By Cintia Garza
For many years, Brazil has been considered a key market with great potential for WiMAX. This is particularly true given it has one of the highest populations in Latin America --192 million at the end of December 2007. Brazil also has the third highest GDP per capita after Chile and Mexico, at $5,666. Yet it also has one of the lowest levels of broadband penetration, at 4.2 percent, according to ITU Indicators.
"In Brazil, there are 71 WiMAX/BWA licenses covering 121 municipalities. Brazil has over 45 million homes and 5,565 municipalities. Ninety-seven percent of these municipalities have less than 170,000 habitants. Most of those municipalities are being provided with Wi-Fi services because there is no DSL or cable modem infrastructure; however, close to 110 million people still do not have access to any service. So there is a huge opportunity for new licenses to be granted in the future and there is a huge opportunity for WiMAX," said José Luiz Frauendorf, Director of MMDS Operator's consortium NEOTEC during an interview with Maravedis.
The regulatory environment in Brazil remains unfavorable for the deployment of mobile WiMAX networks, especially in the 2.5 GHz band. ANATEL, the country's telecom regulator, is still reluctant to allow MMDS operators to deploy mobile WiMAX networks, mainly because of their perceived threat to 3G operators that spent billions to obtain spectrum licenses at the beginning of the year. However, the intention of MMDS operators is to only offer fixed services, as they consider fixed broadband the primary need in Brazil for now. "What we are doing has nothing to do with 3G," Frauendorf said. "The service that we will be providing is not a mobile service. It's a fixed service and we do not have any intention of offering mobility in the next 3 or 4 years. We are trying to convince ANATEL that 3G and WiMAX are two different systems and they will not be competing with each other, but rather complementing each other."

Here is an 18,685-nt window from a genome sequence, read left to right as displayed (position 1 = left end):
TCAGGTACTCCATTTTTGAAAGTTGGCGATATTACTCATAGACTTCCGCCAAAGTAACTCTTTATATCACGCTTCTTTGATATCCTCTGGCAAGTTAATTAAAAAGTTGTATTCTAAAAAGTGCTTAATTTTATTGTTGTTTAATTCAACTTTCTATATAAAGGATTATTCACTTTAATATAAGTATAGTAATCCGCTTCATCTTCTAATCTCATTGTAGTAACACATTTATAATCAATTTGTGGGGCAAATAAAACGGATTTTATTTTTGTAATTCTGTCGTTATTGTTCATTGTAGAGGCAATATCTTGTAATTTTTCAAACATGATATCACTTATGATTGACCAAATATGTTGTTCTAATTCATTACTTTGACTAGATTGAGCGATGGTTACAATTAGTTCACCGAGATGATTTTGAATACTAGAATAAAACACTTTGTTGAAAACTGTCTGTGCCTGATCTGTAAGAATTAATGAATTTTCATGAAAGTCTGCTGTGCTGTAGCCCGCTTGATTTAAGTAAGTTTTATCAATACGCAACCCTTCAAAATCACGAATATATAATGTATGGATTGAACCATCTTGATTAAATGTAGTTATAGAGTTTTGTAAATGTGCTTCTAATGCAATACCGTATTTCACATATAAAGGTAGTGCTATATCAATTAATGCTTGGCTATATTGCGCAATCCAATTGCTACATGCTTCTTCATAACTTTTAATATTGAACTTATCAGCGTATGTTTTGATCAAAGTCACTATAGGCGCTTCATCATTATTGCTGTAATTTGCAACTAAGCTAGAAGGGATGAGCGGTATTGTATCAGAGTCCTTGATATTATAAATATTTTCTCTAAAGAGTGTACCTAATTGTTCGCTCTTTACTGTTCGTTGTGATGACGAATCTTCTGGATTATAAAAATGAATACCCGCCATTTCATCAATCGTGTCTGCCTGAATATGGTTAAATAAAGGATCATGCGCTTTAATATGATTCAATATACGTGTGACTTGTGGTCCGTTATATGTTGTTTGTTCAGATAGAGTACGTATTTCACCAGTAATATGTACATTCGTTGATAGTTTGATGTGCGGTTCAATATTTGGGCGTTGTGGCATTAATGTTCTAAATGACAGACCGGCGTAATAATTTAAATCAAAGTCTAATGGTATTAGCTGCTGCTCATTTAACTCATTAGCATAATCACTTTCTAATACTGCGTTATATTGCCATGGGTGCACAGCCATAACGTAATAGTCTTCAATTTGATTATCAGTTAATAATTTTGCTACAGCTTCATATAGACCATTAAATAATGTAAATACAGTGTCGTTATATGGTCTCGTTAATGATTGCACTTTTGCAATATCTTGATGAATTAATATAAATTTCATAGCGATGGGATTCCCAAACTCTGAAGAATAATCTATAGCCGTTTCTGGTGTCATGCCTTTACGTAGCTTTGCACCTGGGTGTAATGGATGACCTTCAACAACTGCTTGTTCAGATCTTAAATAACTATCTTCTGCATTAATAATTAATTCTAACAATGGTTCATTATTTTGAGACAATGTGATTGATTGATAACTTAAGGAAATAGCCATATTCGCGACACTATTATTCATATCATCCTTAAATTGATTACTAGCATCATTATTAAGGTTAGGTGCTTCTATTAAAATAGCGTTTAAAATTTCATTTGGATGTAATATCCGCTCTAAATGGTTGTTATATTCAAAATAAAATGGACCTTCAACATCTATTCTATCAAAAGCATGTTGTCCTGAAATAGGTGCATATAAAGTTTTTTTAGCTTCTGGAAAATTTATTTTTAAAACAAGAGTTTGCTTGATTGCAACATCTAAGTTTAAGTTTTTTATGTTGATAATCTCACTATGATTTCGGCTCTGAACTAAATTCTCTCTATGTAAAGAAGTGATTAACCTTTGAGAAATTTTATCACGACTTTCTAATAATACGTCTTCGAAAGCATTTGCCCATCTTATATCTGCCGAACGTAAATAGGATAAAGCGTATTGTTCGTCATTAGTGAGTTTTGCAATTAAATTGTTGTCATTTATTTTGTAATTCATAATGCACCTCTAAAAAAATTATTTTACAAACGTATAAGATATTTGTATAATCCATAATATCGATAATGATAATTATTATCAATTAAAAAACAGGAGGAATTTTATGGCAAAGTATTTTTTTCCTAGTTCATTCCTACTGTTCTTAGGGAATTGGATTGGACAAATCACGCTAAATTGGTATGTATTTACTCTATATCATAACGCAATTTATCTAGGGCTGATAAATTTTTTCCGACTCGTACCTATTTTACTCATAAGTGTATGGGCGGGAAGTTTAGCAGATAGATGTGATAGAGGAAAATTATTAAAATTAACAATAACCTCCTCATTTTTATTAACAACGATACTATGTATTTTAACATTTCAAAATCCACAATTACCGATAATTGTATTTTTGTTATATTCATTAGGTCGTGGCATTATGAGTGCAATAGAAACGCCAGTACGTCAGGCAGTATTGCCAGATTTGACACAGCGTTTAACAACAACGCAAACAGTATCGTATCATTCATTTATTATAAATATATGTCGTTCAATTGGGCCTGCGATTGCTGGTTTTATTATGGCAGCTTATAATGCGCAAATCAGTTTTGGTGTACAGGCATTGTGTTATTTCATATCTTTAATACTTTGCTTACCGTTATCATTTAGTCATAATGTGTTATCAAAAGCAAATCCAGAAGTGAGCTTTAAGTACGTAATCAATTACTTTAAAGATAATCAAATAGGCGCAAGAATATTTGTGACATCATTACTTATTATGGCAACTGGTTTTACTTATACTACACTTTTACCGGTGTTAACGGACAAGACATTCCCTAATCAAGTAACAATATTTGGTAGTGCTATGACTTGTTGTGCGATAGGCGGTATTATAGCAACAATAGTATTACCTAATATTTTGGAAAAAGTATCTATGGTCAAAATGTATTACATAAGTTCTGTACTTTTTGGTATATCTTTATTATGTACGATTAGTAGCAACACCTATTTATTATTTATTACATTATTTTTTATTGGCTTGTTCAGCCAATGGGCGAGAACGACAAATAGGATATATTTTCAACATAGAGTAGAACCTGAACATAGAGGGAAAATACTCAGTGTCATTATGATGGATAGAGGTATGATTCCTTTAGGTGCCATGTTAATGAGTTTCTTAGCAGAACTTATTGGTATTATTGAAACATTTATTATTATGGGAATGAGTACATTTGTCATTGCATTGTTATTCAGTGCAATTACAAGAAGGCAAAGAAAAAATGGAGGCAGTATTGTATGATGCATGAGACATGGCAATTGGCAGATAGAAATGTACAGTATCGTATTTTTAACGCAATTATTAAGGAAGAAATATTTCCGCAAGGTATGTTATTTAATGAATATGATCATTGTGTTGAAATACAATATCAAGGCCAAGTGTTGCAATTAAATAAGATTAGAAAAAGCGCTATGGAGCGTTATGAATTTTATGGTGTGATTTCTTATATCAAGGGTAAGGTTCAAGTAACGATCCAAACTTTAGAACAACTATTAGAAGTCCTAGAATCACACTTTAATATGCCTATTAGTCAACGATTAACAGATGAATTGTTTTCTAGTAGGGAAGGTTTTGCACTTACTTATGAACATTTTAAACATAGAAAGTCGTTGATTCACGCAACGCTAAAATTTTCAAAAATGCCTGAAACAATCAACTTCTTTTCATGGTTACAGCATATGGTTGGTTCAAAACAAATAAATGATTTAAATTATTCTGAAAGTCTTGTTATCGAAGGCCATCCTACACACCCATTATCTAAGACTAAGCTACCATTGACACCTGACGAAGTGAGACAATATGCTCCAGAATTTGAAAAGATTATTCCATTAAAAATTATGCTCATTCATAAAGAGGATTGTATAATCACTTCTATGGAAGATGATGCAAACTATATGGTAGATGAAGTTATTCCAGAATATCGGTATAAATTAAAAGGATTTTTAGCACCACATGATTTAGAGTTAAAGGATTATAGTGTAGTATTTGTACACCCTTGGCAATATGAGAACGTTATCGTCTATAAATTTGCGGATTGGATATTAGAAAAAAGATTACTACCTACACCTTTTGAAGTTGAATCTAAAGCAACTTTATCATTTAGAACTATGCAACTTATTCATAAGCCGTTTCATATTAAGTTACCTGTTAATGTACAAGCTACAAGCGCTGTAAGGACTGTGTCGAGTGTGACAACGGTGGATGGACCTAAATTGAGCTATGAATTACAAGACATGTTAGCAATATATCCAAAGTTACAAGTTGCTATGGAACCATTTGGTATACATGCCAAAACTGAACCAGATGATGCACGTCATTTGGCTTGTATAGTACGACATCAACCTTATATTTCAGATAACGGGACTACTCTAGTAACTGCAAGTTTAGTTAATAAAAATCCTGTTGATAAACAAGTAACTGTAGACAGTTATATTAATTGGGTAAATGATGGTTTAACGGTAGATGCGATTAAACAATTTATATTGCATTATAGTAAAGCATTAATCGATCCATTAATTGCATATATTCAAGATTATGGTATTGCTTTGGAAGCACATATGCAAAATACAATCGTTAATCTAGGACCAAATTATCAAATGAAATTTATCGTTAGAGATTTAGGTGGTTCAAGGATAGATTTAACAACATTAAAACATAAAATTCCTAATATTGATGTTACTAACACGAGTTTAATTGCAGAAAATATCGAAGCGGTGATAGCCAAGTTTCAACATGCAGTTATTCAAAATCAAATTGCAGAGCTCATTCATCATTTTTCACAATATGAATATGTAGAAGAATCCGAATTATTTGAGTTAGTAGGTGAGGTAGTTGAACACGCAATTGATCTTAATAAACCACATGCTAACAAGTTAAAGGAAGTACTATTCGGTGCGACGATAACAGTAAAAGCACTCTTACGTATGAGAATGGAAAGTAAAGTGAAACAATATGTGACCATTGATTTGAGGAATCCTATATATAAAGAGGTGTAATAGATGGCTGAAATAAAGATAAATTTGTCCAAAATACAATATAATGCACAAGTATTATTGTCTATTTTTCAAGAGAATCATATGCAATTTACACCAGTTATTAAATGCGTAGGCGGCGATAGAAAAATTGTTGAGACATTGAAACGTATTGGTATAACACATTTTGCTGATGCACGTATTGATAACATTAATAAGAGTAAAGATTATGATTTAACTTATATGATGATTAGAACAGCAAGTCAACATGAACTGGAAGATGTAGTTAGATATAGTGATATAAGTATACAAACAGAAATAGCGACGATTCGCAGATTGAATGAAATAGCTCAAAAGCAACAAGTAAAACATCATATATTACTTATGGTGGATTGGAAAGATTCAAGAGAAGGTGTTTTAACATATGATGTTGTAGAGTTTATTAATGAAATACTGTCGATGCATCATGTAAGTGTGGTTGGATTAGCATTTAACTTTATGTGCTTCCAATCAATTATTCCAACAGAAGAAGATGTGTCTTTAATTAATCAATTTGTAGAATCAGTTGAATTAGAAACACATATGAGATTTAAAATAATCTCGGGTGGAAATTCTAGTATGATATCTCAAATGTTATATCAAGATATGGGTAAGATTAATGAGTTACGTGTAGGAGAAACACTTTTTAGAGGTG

In an interview with TVA Brazil, an MMDS operator belonging to the NEOTEC consortium, Antonio Cesar Santos, WiMAX Project Manager of TVA Brazil, said that everything is ready for its commercial launch. Trials have been completed for projects in Sao Paulo, Rio de Janeiro, Curitiba and Porto Alegre with different vendors including Motorola, Samsung and Nortel. And the results were successful. "We are happy with the technology and we understand that the technology is ready to go," Santos said. "Two years ago, Telefonica acquired 100 percent of the MMDS platform of TVA Brazil, and so we are now aligning our WiMAX projects with Telefonica's goals to supply broadband and VoIP to SME and residential customers in the areas outside Sao Paulo."
Spectrum license expiration is another major challenge, as all MMDS licenses expire in 2009. Some operators were lucky to receive approval from ANATEL to extend their license(s) for another 15 years in a renewal process that began 3 years ago. Others were not so fortunate. It is expected by the end of 2012 that ANATEL will ask MMDS operators to relinquish part of their 2.5 GHz spectrum for a mobile 4G network auction. The regulator's intentions are not clear though we consider this scenario a likely possibility.
If ANATEL provides approval for the deployment of 2.5 GHz WiMAX networks, it is expected that MMDS operators will start launching networks right away that offer broadband access and VoIP services. In the initial stage they are planning to support CPE with VoIP ports while follow-on offerings include USB dongles, notebooks and embedded chipset devices.
The future of WiMAX in Brazil is still unclear. One can expect that ANATEL won't be auctioning spectrum in the 3.5 GHz band until mid-2009 at the earliest. All these regulatory constraints have created tremendous delays and limited participation in the market from various interested players.
Cintia Garza is a market analyst for Maravedis.